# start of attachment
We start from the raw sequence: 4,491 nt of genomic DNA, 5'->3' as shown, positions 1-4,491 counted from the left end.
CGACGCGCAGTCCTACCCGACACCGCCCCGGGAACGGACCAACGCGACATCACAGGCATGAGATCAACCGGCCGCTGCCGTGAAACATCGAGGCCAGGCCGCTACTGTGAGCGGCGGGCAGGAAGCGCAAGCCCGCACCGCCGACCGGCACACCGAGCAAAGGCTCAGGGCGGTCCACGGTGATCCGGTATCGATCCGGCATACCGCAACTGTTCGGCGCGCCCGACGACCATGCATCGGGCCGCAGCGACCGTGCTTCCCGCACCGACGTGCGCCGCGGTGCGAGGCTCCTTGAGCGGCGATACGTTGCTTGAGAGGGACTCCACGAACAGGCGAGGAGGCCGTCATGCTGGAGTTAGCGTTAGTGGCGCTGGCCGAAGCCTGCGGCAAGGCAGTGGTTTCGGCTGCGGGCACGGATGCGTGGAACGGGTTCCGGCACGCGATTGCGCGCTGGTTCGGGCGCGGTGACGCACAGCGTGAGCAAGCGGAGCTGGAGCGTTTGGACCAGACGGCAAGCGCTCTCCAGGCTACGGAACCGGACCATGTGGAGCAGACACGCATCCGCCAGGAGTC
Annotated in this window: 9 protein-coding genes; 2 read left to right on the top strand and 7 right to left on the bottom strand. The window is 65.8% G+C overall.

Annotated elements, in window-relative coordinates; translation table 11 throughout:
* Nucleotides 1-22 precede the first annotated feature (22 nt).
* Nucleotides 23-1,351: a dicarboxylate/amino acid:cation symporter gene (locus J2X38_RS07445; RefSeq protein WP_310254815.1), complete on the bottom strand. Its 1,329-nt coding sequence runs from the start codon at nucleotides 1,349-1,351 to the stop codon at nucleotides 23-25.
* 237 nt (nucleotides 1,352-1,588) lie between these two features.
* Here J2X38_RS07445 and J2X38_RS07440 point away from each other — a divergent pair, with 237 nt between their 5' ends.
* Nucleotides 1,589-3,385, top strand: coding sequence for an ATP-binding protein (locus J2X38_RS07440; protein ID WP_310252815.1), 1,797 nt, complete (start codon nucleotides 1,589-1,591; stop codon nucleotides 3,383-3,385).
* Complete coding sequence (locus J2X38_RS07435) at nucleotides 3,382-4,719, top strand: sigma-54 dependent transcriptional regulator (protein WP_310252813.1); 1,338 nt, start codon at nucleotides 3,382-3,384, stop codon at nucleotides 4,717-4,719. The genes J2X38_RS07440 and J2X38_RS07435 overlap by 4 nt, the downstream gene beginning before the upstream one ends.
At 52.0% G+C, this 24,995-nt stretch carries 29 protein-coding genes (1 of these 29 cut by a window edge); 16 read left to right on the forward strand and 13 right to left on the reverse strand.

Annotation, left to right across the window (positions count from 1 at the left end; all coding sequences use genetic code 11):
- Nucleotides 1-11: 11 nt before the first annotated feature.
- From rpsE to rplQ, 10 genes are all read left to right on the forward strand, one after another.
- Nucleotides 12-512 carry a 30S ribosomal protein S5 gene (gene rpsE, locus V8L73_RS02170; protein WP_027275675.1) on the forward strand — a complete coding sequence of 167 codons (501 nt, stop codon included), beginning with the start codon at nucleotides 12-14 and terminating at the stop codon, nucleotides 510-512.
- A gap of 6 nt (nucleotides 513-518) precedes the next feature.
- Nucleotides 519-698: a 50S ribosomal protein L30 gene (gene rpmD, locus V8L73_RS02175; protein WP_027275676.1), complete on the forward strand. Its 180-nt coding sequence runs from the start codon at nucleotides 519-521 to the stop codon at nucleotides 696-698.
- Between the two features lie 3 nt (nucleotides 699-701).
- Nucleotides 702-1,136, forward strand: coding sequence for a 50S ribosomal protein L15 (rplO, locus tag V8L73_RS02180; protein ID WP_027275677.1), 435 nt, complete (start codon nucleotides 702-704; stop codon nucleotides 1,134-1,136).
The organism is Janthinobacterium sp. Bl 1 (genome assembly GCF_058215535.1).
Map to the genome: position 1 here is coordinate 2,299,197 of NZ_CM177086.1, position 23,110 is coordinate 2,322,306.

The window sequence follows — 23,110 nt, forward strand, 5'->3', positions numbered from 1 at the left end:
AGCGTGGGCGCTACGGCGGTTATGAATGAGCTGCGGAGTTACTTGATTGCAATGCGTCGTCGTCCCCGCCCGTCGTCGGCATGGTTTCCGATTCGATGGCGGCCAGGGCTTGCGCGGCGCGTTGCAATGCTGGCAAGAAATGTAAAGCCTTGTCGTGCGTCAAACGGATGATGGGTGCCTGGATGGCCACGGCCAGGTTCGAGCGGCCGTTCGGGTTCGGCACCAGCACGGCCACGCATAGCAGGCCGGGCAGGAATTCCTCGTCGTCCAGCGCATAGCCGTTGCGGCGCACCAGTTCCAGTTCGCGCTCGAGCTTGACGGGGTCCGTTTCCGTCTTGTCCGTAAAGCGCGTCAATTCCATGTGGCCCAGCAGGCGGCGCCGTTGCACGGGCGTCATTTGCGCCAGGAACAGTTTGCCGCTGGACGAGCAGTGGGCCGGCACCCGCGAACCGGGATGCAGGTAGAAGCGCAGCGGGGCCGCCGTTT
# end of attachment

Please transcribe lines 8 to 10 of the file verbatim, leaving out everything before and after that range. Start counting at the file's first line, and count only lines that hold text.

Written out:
* Here J2X38_RS07445 and J2X38_RS07440 point away from each other — a divergent pair, with 237 nt between their 5' ends.
* Nucleotides 1,589-3,385, top strand: coding sequence for an ATP-binding protein (locus J2X38_RS07440; protein ID WP_310252815.1), 1,797 nt, complete (start codon nucleotides 1,589-1,591; stop codon nucleotides 3,383-3,385).
* Complete coding sequence (locus J2X38_RS07435) at nucleotides 3,382-4,719, top strand: sigma-54 dependent transcriptional regulator (protein WP_310252813.1); 1,338 nt, start codon at nucleotides 3,382-3,384, stop codon at nucleotides 4,717-4,719. The genes J2X38_RS07440 and J2X38_RS07435 overlap by 4 nt, the downstream gene beginning before the upstream one ends.